There’s nothing like an open invitation from BC Health to make me feel good about myself.
Well, actually, the invite is not really “open,” but extended to my entire CEV group. I read further down the notice to learn that CEV is the acronym for “clinically extremely vulnerable.” I qualify because the chemotherapy treatments I have been receiving for the last eight months have moved me and the rest of my group who are suffering from serious health conditions up to the front of the COVID-19 vaccination line. The notice gives me a phone number to call to book my appointment and emphasizes that the invitation is “for you and you alone.” Don’t I feel special!
I check the invitation to see if there is a dress code requiring attendees to be outfitted in formal attire, but the only two specifications mentioned are a short-sleeved shirt and a mask. Apparently, nobody cares what is covering the lower half of my body.
I RSVP the invitation by dialling the booking number, but I make sure to pull up War and Peace and a couple of other nice long novels I can read while I am put on hold. I have heard that they can keep you waiting for hours and often some people have not been able to get through at all. I hear a click on the other end of the line, which alerts me that a representative will be with me shortly and then some insipid Muzak tune is played into my ear. A more appropriate song for booking a vaccine injection, I think to myself, would be Pat Benatar’s Hit Me with Your Best Shot.
Now comes the surprise. Less than 30 seconds into my holding and waiting, the music clicks off and I find myself speaking to an actual human being who really wants to help me. After we run through a few formalities such as name, birth date and personal health number, the health rep gives me the date and time for my vaccine shot and tells me that the clinic will take place at the local ArtSpring centre. And just like that, it’s all been arranged and I’m ready to get jabbed or poked when the time comes.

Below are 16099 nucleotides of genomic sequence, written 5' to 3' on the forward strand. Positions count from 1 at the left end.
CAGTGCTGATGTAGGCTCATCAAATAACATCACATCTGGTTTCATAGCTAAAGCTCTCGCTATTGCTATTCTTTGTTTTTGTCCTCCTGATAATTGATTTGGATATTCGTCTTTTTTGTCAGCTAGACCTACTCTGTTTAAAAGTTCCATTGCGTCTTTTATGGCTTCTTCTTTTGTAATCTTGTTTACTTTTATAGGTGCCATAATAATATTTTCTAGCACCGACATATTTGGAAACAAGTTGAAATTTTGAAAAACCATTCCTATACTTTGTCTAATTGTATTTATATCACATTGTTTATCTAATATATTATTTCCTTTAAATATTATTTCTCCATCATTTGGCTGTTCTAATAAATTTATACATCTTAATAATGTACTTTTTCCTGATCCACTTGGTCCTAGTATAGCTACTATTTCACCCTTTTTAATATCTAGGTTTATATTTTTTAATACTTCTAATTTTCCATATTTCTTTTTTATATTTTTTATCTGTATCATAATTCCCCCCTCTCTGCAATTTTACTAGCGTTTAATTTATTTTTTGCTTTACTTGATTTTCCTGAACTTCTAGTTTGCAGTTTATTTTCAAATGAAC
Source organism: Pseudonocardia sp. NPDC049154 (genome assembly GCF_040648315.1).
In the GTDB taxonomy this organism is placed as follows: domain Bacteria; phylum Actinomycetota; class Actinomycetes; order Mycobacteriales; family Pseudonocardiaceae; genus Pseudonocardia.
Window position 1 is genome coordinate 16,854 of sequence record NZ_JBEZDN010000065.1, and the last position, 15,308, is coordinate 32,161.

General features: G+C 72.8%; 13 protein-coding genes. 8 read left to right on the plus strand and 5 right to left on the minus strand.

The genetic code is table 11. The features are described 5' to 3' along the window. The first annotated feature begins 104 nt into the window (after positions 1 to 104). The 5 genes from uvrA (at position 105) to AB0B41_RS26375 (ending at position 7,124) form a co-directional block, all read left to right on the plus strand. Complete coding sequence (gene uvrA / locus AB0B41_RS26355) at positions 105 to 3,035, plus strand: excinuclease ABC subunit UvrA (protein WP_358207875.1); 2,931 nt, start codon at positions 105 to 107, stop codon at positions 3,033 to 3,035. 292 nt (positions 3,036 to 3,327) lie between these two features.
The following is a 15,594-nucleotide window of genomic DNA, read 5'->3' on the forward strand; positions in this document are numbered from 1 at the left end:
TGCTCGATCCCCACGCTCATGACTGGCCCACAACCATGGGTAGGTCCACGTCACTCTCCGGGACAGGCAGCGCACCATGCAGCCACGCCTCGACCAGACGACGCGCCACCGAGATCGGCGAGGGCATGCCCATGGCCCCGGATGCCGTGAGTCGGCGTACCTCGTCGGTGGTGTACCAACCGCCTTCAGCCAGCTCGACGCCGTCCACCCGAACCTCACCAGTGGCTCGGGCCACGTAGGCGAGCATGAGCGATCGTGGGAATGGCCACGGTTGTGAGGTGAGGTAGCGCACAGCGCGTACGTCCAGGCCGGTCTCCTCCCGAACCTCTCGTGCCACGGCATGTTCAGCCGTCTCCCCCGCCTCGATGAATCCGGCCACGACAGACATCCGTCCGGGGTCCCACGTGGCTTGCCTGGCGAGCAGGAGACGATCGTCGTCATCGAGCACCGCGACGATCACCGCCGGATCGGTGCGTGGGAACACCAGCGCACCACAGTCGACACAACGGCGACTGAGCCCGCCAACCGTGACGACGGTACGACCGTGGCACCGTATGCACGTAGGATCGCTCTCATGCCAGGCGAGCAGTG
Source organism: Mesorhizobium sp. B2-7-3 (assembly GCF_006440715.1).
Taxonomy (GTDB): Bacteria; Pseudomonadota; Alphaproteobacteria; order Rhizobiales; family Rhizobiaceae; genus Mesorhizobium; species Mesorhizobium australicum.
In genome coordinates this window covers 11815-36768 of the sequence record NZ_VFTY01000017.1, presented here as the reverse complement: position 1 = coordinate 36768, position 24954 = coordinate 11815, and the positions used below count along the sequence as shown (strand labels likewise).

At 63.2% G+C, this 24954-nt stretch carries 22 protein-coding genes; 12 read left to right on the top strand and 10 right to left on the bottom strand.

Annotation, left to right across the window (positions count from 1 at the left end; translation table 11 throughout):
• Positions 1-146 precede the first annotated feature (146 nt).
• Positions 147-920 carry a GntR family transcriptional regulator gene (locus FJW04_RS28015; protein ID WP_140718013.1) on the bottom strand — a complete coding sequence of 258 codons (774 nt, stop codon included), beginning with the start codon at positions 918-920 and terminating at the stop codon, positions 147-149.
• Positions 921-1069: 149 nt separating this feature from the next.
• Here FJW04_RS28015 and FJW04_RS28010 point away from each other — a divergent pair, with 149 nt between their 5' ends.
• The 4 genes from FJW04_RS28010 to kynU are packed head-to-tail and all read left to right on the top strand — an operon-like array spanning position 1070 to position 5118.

The next few days before the vaccination appointment are spent fantasizing about and obsessing on the upcoming event. Will it be like the opening to an art show? Will we, the CEV group, be given the red carpet treatment? Will there be uniformed waiters and servers carrying around silver trays loaded with canapes and hors d’oeuvres such as shrimp quiches and mini sausages? Perhaps instead of food, each tray will be loaded with samples of the leading vaccines. I picture myself with toothpick in hand selecting the Pfizer after having already tried the Moderna, Johnson & Johnson’s, and AstraZeneca.
As it turns out, all of my musings on the invitation to the vaccination event are completely misinformed. There is no rubbing elbows with the rich and famous (even at a distance of six feet apart). I am greeted at the door by someone who could possibly be doing the same thing at a Walmart, and I have my identity verified. I am then asked to sanitize my hands and adjust my mask so it fits over both my nose and mouth. Although my mouth is completely hidden by my moustache, I slip the mask as far under my chin as my beard will allow, where it perches precariously. I am subsequently ushered into one of the side rooms at ArtSpring which usually serves as a meeting room or as a gallery for an art exhibition.